Far be it from me to preach to you about the goodness of change. I chose my change, and it was not forced upon me. Still, the unintended consequences were positive. I am no longer afraid of new, nor am I afraid of change. As one of our newly moved friends said: “The change was exhilarating.”

Leave a Reply

6 comments on “Not Afraid Of Change Anymore

  1. Allan- congratulations to you and Susan on your new place. From the look of the before and after pictures, it has been quite a project and a transformation- wow!

    My dad grew up on a farm and, as I was growing up, was always a gardener. He started in a vacant lot next door with vegetables (out of financial necessity in the 70s- my mom froze a million white cardboard cartons of veggies) and once the vacant lot was built on, he had to give up the vegetables and retreat to the full shade on his own lot. So next came the annuals, perennials and groundcovers.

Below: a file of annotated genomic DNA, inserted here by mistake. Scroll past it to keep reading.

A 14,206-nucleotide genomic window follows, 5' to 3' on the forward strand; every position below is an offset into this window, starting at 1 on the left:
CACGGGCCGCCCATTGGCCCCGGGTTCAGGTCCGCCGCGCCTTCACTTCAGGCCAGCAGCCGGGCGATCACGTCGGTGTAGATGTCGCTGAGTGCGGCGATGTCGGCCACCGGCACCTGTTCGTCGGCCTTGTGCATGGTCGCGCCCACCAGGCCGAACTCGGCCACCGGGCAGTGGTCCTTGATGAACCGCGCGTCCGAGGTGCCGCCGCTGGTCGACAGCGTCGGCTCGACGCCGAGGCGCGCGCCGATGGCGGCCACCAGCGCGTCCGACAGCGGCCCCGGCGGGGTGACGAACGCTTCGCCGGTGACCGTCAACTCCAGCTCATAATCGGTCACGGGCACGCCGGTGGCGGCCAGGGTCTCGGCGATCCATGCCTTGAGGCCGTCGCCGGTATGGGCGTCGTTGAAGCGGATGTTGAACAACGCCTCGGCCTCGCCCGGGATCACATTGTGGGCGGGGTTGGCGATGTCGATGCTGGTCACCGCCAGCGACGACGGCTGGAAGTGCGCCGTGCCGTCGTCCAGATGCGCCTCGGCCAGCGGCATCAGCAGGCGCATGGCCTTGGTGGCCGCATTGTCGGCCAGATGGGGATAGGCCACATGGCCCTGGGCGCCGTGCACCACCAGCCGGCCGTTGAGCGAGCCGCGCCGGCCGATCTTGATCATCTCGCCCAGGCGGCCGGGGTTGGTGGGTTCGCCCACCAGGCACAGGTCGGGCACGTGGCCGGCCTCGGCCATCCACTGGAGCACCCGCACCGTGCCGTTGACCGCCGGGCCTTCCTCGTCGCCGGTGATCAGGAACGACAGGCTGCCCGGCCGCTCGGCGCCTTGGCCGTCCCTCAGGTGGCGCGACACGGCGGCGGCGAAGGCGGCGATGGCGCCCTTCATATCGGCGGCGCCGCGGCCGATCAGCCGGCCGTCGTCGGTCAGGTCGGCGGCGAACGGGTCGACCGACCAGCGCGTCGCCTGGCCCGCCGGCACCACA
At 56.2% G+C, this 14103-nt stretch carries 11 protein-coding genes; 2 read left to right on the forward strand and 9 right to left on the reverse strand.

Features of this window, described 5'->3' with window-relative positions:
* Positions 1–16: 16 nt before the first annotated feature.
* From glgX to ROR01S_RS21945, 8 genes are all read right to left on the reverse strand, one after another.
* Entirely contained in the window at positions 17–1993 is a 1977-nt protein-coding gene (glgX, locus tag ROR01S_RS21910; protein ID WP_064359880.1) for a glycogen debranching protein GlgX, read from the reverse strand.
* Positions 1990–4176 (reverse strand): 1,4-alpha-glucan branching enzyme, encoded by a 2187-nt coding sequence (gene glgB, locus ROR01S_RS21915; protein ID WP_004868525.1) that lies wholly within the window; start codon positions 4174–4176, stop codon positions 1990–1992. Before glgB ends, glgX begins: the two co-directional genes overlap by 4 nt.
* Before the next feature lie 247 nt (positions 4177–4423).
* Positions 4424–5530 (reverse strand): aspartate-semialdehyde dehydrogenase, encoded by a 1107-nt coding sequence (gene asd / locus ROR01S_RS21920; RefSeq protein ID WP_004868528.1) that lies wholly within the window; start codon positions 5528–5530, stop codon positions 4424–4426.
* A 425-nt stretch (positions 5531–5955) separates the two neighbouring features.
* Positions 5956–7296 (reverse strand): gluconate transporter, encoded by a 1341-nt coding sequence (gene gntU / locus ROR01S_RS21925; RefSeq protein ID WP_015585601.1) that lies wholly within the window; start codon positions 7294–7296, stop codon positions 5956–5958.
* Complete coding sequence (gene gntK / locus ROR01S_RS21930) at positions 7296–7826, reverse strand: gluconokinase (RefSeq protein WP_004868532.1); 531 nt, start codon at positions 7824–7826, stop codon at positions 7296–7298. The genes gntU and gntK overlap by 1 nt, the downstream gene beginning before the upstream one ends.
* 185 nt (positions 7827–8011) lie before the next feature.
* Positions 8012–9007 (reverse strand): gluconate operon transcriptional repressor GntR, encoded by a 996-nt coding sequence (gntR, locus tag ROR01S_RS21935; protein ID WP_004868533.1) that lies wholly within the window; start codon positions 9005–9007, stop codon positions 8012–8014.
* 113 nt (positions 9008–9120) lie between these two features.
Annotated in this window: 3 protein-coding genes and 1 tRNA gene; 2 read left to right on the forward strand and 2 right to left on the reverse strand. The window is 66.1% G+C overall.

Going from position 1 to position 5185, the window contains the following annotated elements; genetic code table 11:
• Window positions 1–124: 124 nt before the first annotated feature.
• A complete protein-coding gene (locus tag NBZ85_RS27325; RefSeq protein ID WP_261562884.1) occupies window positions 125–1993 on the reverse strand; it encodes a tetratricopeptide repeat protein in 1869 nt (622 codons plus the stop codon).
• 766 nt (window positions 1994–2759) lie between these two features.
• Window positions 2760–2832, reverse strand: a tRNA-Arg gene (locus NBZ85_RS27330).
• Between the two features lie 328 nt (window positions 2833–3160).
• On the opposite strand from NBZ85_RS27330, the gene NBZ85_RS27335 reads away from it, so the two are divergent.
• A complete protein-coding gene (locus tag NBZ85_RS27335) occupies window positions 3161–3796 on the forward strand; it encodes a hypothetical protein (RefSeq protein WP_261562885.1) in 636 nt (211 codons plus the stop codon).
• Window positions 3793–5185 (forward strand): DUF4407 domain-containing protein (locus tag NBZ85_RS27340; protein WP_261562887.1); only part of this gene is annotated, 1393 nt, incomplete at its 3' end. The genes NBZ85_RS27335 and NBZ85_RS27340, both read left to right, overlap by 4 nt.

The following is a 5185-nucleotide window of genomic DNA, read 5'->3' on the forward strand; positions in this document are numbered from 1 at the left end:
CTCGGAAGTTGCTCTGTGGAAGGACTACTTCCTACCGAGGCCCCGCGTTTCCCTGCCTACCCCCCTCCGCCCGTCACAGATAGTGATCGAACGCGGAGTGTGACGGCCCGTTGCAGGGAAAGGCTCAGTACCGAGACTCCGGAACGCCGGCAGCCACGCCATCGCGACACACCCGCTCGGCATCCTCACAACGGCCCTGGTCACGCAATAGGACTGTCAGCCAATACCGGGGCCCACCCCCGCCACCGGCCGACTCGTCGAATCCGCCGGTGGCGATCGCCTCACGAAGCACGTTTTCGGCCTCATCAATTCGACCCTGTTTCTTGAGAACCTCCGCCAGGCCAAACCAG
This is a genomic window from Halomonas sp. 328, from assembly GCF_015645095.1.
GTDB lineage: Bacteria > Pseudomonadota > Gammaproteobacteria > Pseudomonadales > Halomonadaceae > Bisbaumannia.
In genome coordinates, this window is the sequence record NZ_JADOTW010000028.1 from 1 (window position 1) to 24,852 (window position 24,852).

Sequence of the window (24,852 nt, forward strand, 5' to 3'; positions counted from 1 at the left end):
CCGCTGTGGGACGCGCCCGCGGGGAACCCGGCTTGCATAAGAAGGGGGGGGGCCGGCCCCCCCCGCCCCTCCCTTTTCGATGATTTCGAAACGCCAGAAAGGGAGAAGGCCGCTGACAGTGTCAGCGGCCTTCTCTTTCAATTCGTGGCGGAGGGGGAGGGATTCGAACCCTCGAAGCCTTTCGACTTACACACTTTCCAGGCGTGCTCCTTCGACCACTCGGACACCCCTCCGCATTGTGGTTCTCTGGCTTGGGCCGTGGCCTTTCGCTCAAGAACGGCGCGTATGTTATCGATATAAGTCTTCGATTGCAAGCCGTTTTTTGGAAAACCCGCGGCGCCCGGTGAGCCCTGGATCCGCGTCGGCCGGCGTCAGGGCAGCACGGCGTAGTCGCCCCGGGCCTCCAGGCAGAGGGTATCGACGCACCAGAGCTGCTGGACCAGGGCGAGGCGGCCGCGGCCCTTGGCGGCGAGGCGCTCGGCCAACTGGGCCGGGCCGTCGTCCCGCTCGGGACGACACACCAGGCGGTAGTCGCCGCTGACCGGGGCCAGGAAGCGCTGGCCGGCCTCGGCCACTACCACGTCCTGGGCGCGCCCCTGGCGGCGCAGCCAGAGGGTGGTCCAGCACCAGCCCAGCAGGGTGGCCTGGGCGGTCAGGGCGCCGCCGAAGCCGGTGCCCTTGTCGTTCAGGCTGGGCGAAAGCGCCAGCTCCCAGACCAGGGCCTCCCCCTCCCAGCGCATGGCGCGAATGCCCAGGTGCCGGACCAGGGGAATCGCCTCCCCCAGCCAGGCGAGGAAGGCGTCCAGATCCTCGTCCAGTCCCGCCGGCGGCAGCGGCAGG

In 1998, my parents moved to be closer to me and the grandkids. At the age of 75, he left his years of full-shade gardening and moved to a full- sun situation, and started from scratch much the way you and Susan have- smaller lot, packed clay soil hard as rocks, loads of challenges. He never knew a latin name for anything, but over the next 9 years he created a garden that brought much joy to him and my mom, and inspired his neighbors, his grandkids and me- the garden that is his legacy. Good luck with your new gardening adventure!!